The University of San Francisco: School of Nursing
bridge
Children
Patients in Ward
VATM in class
Terrace farm
Nguyen in Simulator
Holding C cards
UG_Vietnam_Nurse

Vietnam Nurse Project

First established by Dr. Gregory Crow, RN, EdD, in 2007, the Vietnam Nurse Project is in its fourth year of exchange between graduate students and faculty in the School of Nursing and Health Professions at the University of San Francisco and the Bach Mai Nursing School and the Bach Mai Medical Center in Hanoi, Vietnam. The project aims to improve the health and well being of the people of Vietnam by improving the education, training, and practice of the nurses who serve them. The project also aims to create nurse leaders who will partner with the Ministry of Health and Ministry of Education and Training in Vietnam to develop more effective nursing education and practice.

The program bridges academics and nursing practice in partnership with the Vietnam Academy of Traditional Medicine School of Nursing; Thanh Nhan Medical Center; An Khanh School of Nursing; Bach Mai Nursing School, Bach Mai Medical Center; and the University of San Francisco.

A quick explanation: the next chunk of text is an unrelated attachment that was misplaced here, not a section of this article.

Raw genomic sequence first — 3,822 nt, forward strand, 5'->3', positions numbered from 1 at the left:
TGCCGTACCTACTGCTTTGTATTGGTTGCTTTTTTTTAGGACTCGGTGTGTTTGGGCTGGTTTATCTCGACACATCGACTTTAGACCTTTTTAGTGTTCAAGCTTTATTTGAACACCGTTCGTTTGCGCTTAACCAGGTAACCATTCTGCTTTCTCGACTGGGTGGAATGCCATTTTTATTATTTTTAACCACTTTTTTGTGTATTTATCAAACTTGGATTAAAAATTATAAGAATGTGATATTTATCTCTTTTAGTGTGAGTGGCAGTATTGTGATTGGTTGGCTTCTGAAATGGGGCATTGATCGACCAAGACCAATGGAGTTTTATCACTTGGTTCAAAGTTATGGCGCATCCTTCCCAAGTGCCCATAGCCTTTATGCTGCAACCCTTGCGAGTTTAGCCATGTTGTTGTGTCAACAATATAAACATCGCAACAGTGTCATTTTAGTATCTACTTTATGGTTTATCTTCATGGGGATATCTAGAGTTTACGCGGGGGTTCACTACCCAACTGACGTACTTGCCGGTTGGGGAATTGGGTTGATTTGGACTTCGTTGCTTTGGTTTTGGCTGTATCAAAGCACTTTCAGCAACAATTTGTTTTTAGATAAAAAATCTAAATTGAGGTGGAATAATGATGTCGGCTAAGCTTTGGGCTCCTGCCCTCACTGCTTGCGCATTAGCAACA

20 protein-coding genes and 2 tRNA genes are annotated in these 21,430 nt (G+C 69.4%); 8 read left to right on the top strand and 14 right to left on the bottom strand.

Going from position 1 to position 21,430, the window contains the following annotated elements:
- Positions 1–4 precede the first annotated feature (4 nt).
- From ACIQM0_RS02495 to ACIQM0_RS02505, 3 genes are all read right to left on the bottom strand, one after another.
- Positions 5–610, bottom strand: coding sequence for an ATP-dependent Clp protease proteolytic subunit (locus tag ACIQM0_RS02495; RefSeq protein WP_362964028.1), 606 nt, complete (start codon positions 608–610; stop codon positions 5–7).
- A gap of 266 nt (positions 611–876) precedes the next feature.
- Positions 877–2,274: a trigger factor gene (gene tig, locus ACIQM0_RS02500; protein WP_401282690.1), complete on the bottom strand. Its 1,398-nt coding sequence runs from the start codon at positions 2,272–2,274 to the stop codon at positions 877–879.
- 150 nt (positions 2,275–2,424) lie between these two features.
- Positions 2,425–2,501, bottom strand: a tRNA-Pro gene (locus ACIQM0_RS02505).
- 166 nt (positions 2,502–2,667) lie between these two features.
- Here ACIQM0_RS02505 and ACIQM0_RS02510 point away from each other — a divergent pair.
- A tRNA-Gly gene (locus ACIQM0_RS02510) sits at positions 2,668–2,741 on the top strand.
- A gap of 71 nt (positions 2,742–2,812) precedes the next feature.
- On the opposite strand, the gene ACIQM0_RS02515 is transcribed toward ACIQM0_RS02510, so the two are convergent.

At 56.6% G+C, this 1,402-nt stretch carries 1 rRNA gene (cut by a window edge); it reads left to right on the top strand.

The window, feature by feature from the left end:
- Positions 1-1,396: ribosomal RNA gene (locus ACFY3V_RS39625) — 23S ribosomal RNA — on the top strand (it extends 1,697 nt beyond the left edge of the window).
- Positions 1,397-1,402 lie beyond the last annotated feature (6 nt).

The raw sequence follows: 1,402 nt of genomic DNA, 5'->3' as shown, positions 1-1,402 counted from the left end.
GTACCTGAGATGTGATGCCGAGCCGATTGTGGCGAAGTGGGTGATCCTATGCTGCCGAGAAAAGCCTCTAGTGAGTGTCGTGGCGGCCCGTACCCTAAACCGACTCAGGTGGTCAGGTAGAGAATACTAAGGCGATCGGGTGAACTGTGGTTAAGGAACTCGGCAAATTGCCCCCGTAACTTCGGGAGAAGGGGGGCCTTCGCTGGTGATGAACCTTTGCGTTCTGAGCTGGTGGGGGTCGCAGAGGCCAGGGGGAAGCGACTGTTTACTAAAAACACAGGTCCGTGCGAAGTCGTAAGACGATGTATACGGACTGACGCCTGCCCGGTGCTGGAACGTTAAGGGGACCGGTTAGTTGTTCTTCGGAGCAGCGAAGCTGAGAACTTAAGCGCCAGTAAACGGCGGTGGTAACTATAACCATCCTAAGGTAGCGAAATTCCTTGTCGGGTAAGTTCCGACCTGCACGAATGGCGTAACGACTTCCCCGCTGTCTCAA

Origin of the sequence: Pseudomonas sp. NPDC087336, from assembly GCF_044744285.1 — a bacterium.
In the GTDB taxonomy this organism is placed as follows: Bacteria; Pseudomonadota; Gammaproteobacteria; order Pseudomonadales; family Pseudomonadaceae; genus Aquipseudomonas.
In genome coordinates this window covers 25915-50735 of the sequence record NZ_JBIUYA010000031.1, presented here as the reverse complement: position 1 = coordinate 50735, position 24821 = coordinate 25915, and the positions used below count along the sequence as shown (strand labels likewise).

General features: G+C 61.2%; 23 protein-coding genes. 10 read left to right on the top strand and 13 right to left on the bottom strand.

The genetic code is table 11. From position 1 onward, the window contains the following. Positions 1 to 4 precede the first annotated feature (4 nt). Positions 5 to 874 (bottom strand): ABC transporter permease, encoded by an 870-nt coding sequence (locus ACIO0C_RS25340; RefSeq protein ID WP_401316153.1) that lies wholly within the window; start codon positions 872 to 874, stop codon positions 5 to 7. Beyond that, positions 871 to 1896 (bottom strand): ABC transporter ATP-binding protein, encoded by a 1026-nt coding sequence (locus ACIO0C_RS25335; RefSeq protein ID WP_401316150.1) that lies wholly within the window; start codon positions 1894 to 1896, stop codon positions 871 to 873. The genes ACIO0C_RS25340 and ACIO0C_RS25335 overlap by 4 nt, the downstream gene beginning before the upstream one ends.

Vietnam Nurse Project from Mathew Mitchell on Vimeo.

Currently, the program includes several nurse education and practice projects within the program's partner institutions in Vietnam. Alongside their Vietnam partners, participants in the Vietnam Nurse Project work to develop a nursing education curriculum that reflects Western and international patient care techniques and methods. Physicians in Hanoi are often trained to perform Western-style medical procedures, but qualified nurses to care for patients post-operatively, during follow-up appointments, and in clinics and community health centers are needed. An enhanced curriculum expands expert nursing practice and education, and serves the Vietnam health care system in meeting the needs of its citizens.

Faculty, students, and staff in the Vietnam Nurse Project work to develop innovate educational and leadership practices in their partnering classrooms and institutions. Through enhancing curricula, utilizing technology, and shifting classroom instruction and practice to a student-centered approach, participants in the project work to improve student learning and enhance nursing expertise in Vietnam. Most importantly, faculty, students, and staff participate in a global learning experience. In addition to sharing their knowledge of Western health care practices, participants from the University of San Francisco learn about Eastern health care philosophies and patient care methods.